A long time ago...
The Wilbur D. May Arboretum and Botanical Garden is located inside Rancho San Rafael Park at 1595 N Sierra Street in Reno Nevada. It was established over thirty years ago by the Wilbur May Foundation. Over the years the Arboretum has grown from its initial 3 acres to its current size of 13 acres – complete with 94 small gardens, groves and water features. More than 100,000 visitors pass through its gates annually.
The Arboretum is home to over 4,600 native and adaptive plants, 1,700 trees and 185 different tree species – gracing the paths and walkways of the gardens. Combined there are over 250 species of trees and shrubs with over 30 species of conifers and 20 different species of oaks. The variety and assortment of plants attracts nearly 55 different bird species. It is said that the May Arboretum is probably the most plant diverse area in northern Nevada.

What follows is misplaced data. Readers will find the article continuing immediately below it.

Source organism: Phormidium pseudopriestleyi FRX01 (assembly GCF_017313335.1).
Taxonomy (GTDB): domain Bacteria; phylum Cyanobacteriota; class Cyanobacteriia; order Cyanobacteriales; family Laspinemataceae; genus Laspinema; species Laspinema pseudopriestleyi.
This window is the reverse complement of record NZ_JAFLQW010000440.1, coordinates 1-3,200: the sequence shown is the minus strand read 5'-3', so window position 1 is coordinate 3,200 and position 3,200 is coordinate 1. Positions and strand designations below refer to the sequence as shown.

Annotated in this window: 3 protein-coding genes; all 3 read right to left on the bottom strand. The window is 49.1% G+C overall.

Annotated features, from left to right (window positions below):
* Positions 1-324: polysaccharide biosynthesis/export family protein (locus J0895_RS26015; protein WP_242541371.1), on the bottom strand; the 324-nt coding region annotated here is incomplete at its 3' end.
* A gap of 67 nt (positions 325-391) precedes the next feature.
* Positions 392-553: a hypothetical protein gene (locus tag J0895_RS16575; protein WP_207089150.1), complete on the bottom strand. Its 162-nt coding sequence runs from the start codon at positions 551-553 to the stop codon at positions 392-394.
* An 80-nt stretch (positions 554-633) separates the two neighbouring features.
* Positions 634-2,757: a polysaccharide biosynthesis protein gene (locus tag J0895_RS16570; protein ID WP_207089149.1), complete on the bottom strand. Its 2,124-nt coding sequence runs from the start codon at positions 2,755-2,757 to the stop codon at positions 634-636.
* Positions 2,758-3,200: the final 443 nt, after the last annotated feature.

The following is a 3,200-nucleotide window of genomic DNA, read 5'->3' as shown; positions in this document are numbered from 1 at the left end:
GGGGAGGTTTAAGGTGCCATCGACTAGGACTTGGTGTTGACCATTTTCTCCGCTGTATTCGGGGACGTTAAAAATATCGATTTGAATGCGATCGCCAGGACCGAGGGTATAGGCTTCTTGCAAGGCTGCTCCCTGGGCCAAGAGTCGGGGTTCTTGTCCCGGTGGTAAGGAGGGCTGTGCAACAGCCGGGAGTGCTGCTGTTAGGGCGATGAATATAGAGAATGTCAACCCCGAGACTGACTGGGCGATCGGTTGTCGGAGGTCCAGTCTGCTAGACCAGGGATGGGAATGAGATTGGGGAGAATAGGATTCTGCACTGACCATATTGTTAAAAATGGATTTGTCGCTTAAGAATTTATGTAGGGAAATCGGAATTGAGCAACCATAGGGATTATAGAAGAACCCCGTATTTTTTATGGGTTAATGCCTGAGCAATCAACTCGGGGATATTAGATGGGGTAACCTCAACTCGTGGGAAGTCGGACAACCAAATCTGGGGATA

Complete with over 2 acres of winding paths, the gardens offer the beleaguered urbanite a place of solace and peace. To plant enthusiasts it is treasured for expanding their plant knowledge. It also serves as an outdoor laboratory for children and adults – a place for schools to come and study their natural world and native surroundings.
The Wilbur D. May Arboretum and Botanical Garden has been a member of the American Public Garden Association since 2008 and is a certified Level II Arboretum through the ArbNet Program administered by the Morton Arboretum of Registered Arboreta located in Lisle, Illinois.
What’s an Arboretum?
A place where trees, shrubs, and herbaceous plants are cultivated for scientific and educational purposes
What’s a Botanical Garden?
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A garden dedicated to the collection, cultivation and display of a wide range of plants labelled with their botanical names.
What’s the Wilbur D. May Arboretum
& Botanical Garden?
A high-desert collection of trees, shrubs and flowers representing the Transitional Zone between the Sierra Nevada and the Great Basin. It is located at an elevation of 4,600 feet. Plants that grow in this botanical area adapt to a challenging environment that averages only seven inches of precipitation each year, daily temperature variations of 50 degrees or more, and a growing season of approximately 100 days.